What Does the Labor Union Do For Us? Plenty!

Organizing Matters

Volume 111, No. 3March, 2011

Michael Donovan
EvanAl Protest
Local 802 was out in force on Feb. 14 as the union went after Chaim Rosenblatt Productions, a/k/a EvanAl Orchestras. We set up at two sites where EvanAl had contracted bands. Union leafleters visited the Eden Palace on Flushing Ave. and handed out flyers that explained that EvanAl undercut union musicians by paying below the industry standards and failing to provide health and pension benefits. At Terrace on the Park in Flushing Meadows, wedding guests were greeted with the Local 802 rat situated prominently at the entrance. The rat became quite a popular figure: neighborhood children and their parents came by to have their pictures taken with our blown-up friend. Coming out as well was the target of the leafleting, Chaim Rosenblatt, who seemed quite amused. We told him that the demonstration was serious and that musicians were being hurt by his actions.
Photo: Walter Karling

The labor movement dates to the beginning of the country when artisans joined together to set the price of the goods they produced, whether they were shoes, bread or any of the items needed for the society of the late 18th century. Over the years workers, and the organizations they created to protect their economic interests, became more sophisticated as the forces allied against them became more powerful. As sophisticated organizations go, the AFM and its locals are surely among the most advanced that have evolved into the 21st century.

Unions, of course do “union” things such as negotiating contracts, representing members in grievances and arbitrations, and generally advancing the cause of their members in the social, economic and political arenas. These functions are vital to musicians, actors, stagehands or any workers who are fortunate enough to find themselves working under a collective bargaining agreement.

In addition to the core operation of Local 802, there are numerous task performed by the staff of the union that have become necessary to the membership and their professional lives. These jobs include:

  • Assisting musicians with eligibility requirements for health insurance benefits.
  • Transmitting pension contributions to the pension fund.
  • Watching over a vast array of new technologies to protect members’ artistic production from misuse, abuse and outright theft by unscrupulous employers or anyone who might want to use the work without properly compensating the artist who has created it.
  • Running a referral service that helps place musicians in jobs that pay union wages and benefits including statutory benefits.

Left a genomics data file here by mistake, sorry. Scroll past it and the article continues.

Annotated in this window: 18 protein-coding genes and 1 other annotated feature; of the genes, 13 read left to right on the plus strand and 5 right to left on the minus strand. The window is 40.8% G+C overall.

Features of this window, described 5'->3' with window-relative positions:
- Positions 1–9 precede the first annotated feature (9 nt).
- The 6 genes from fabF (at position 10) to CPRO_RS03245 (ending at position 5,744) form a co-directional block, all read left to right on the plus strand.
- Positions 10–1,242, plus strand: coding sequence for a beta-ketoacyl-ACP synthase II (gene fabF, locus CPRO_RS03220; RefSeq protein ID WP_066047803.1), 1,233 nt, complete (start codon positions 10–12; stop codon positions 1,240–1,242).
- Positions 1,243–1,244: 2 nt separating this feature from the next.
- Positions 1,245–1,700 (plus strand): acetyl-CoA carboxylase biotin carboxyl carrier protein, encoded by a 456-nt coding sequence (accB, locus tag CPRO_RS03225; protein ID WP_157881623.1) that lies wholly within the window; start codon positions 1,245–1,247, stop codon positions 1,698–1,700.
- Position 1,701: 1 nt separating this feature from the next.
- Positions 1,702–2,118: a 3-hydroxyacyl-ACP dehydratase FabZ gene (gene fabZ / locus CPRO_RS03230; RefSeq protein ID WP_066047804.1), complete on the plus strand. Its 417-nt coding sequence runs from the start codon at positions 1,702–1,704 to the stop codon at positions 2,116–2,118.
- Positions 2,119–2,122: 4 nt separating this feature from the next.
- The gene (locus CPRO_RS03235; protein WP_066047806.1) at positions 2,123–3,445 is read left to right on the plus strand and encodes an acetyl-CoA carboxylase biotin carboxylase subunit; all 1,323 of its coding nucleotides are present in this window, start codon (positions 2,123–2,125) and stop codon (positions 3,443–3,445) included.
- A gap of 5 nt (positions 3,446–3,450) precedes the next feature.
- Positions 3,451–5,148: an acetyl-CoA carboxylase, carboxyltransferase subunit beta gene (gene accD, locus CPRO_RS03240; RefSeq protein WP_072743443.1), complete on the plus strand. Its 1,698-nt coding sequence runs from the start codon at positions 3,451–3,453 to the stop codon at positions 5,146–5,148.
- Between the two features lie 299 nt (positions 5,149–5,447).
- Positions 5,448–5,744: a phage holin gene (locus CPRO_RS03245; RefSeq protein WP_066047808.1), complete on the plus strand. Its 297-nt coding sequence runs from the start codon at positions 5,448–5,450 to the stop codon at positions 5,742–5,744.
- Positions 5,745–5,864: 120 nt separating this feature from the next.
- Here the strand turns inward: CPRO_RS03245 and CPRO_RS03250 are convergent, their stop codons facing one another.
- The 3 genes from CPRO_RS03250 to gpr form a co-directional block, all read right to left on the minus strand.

• Managing Legit 802, which functions as a payroll service for musicians.
  • Overseeing the vast assortment of contracts filed with the union.
  • Providing legal assistance for members with workplace related problems.
  • Helping musicians in need through the Musicians’ Assistance Program.
  • Publishing Allegro, which keeps our members informed about their union and about vital issues affecting them.
  • Offering access to the credit union.
  • Developing a public relations apparatus that keeps the interests of musicians and live music in the consciousness of New Yorkers and people who visit New York.
  • Managing a political agenda that serves the interests of musicians and live music as an art form.

Running an organization such as Local 802 requires an educated, skilled and savvy staff who are working on behalf of musicians.

Consider what would be missed if Local 802 ceased to exist as an organization. I don’t speak lightly of this because in today’s politically charged atmosphere, unions are targeted for destruction. Enemies of organized labor do not care about your health care, your pension, your rights as musicians, and your ability to make a living, much less your contractual rights. Sadly, those who have no regard for unions also have no concern for the state of music as an art or the quality of musicians’ skills. For many the bottom line doesn’t include any of the above concerns. You don’t have to look too far around the music industry to see the erosion of musicians’ rights, the undercutting of scales, the use of technology to replace musicians and the overall disregard of the arts in American society.

In order to combat these attacks upon your livelihood as musicians you need a strong organization. And your union needs your support more than ever. The more employers see musicians crossing picket lines, taking jobs at less than scale, failing to report union gigs, or not supporting the union against unscrupulous employers, union hating politicians and union busting law firms, the more they will try to further weaken the union. Think about who will watch over your industry if your union is gone.

The history of work in America has been the history of “de-skilling” work. In the not too distant past all jobs were skilled and all workers sold the product of their labor at prices they set.

Today any job that can be done by a machine is at risk. Imagine a world unappreciative of the talents musicians have taken years to learn. Local 802 and the AFM face unprecedented erosions of the protections fought for by generations of musicians. Today it’s our turn to fight. Local 802 needs musicians. If you know any musicians who are not members, tell them to call us and join us!

Michael Donovan is the director of organizing and supervisor of the union’s single engagement department. If you’re playing a job where you feel disrespected or know that you aren’t being paid fairly, contact Michael at (212) 245-4802, ext. 141 or You can also call the Local 802 hotline anonymously at (212) 245-4802, ext. 260 to report a job or working situation.